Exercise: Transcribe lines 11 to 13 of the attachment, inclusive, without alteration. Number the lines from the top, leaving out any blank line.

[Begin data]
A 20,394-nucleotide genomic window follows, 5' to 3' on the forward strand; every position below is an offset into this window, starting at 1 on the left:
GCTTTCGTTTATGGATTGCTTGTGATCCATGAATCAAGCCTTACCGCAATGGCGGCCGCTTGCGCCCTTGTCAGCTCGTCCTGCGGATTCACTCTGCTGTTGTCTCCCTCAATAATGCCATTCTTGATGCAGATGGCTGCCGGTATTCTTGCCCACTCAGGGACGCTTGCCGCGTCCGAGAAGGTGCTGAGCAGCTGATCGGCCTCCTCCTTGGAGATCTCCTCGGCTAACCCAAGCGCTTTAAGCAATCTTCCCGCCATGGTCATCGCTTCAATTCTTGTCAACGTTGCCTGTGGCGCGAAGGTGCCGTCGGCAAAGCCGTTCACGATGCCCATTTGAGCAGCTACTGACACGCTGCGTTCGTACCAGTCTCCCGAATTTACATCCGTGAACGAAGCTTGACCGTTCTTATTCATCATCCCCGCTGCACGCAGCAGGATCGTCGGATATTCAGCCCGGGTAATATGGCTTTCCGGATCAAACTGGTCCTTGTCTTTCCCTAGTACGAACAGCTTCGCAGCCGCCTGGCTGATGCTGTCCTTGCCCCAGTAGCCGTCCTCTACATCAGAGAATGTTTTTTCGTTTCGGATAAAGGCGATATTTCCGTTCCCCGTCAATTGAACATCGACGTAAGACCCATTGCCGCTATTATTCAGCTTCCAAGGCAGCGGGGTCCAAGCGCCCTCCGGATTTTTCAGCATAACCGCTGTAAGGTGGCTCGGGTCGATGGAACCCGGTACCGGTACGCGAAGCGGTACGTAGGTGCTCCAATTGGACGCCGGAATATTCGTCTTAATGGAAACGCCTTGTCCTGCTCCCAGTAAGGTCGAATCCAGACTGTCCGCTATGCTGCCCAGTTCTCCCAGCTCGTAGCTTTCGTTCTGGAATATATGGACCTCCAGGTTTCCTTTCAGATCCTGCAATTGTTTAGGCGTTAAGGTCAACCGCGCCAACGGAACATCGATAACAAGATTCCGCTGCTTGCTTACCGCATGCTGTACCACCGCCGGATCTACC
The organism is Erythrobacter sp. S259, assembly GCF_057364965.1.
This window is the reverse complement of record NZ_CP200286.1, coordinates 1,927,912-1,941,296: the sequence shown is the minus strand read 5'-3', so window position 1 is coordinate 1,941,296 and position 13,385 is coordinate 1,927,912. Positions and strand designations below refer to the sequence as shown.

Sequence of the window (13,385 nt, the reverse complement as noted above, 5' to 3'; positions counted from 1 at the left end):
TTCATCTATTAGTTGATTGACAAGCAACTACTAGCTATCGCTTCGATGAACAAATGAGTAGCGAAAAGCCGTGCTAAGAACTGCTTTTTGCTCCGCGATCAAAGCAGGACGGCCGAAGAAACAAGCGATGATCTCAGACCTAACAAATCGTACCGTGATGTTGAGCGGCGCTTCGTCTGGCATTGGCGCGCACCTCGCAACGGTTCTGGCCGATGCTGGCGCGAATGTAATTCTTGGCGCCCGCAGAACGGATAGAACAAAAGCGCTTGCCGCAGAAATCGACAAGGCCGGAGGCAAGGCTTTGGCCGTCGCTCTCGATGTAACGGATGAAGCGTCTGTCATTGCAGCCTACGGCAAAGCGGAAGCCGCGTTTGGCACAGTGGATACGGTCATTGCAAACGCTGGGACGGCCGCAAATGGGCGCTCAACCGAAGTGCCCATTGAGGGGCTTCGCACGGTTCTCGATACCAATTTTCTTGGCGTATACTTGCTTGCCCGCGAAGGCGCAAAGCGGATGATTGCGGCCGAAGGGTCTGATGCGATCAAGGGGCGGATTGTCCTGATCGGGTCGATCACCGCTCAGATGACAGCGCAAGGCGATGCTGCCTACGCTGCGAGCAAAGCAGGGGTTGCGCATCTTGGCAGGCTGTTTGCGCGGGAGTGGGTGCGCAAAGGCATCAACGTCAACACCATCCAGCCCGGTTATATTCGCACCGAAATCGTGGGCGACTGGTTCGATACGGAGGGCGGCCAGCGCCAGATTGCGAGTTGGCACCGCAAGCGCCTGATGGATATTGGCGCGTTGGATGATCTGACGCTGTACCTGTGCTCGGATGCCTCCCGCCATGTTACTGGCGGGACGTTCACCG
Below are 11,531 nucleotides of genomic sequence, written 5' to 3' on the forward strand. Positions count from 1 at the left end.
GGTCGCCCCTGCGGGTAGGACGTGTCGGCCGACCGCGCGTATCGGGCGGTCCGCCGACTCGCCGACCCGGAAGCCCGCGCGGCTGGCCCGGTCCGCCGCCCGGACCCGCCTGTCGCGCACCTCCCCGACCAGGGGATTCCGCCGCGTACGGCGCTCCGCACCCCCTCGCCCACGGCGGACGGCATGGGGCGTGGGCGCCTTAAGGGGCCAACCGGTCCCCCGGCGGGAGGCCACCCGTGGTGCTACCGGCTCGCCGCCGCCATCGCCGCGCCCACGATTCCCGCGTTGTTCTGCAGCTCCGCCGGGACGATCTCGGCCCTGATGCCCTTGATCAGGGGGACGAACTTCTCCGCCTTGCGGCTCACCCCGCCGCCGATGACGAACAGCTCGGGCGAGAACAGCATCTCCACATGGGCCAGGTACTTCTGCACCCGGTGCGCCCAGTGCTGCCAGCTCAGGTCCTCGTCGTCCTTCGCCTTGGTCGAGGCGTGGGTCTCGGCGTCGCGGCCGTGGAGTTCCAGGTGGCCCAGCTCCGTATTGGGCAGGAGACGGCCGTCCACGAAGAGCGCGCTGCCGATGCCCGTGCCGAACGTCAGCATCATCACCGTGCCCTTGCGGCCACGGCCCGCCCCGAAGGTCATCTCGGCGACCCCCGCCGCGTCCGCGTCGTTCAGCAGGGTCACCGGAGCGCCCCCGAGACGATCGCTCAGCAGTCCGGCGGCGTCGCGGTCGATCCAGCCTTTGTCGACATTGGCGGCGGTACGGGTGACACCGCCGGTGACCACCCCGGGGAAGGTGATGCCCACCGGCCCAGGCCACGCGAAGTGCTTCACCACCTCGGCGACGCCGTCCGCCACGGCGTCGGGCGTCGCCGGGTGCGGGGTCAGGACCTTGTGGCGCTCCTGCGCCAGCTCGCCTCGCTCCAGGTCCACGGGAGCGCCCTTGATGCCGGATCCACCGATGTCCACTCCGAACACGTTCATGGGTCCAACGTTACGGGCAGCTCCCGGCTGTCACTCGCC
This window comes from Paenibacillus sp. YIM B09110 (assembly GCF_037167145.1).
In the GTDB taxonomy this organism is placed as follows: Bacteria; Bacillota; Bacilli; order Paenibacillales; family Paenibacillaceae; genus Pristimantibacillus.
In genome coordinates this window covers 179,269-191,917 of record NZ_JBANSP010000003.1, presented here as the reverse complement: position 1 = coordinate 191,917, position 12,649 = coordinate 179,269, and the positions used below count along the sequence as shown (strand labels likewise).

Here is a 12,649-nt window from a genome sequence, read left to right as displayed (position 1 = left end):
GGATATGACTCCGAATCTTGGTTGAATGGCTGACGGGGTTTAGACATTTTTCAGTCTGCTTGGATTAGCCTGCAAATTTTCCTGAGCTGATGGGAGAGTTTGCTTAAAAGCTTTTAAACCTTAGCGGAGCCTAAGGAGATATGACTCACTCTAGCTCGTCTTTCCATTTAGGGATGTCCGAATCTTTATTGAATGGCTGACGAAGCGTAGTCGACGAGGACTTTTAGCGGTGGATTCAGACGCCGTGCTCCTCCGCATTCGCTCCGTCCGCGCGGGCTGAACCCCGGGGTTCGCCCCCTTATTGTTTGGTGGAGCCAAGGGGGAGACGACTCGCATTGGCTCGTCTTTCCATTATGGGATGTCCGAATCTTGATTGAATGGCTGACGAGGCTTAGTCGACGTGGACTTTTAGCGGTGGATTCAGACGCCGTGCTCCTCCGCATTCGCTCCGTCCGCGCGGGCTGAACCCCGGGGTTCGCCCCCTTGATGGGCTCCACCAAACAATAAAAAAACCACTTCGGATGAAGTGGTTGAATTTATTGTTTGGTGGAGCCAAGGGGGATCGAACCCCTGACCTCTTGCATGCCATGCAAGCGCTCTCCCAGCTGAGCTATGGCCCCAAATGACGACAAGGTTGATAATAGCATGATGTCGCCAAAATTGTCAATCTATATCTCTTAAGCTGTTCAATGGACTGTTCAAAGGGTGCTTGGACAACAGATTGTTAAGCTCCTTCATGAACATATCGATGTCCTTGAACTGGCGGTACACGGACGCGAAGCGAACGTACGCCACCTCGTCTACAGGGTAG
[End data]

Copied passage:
In genome coordinates this window covers 179,269-191,917 of record NZ_JBANSP010000003.1, presented here as the reverse complement: position 1 = coordinate 191,917, position 12,649 = coordinate 179,269, and the positions used below count along the sequence as shown (strand labels likewise).

Here is a 12,649-nt window from a genome sequence, read left to right as displayed (position 1 = left end):
GGATATGACTCCGAATCTTGGTTGAATGGCTGACGGGGTTTAGACATTTTTCAGTCTGCTTGGATTAGCCTGCAAATTTTCCTGAGCTGATGGGAGAGTTTGCTTAAAAGCTTTTAAACCTTAGCGGAGCCTAAGGAGATATGACTCACTCTAGCTCGTCTTTCCATTTAGGGATGTCCGAATCTTTATTGAATGGCTGACGAAGCGTAGTCGACGAGGACTTTTAGCGGTGGATTCAGACGCCGTGCTCCTCCGCATTCGCTCCGTCCGCGCGGGCTGAACCCCGGGGTTCGCCCCCTTATTGTTTGGTGGAGCCAAGGGGGAGACGACTCGCATTGGCTCGTCTTTCCATTATGGGATGTCCGAATCTTGATTGAATGGCTGACGAGGCTTAGTCGACGTGGACTTTTAGCGGTGGATTCAGACGCCGTGCTCCTCCGCATTCGCTCCGTCCGCGCGGGCTGAACCCCGGGGTTCGCCCCCTTGATGGGCTCCACCAAACAATAAAAAAACCACTTCGGATGAAGTGGTTGAATTTATTGTTTGGTGGAGCCAAGGGGGATCGAACCCCTGACCTCTTGCATGCCATGCAAGCGCTCTCCCAGCTGAGCTATGGCCCCAAATGACGACAAGGTTGATAATAGCATGATGTCGCCAAAATTGTCAATCTATATCTCTTAAGCTGTTCAATGGACTGTTCAAAGGGTGCTTGGACAACAGATTGTTAAGCTCCTTCATGAACATATCGATGTCCTTGAACTGGCGGTACACGGACGCGAAGCGAACGTACGCCACCTCGTCTACAGGGTAG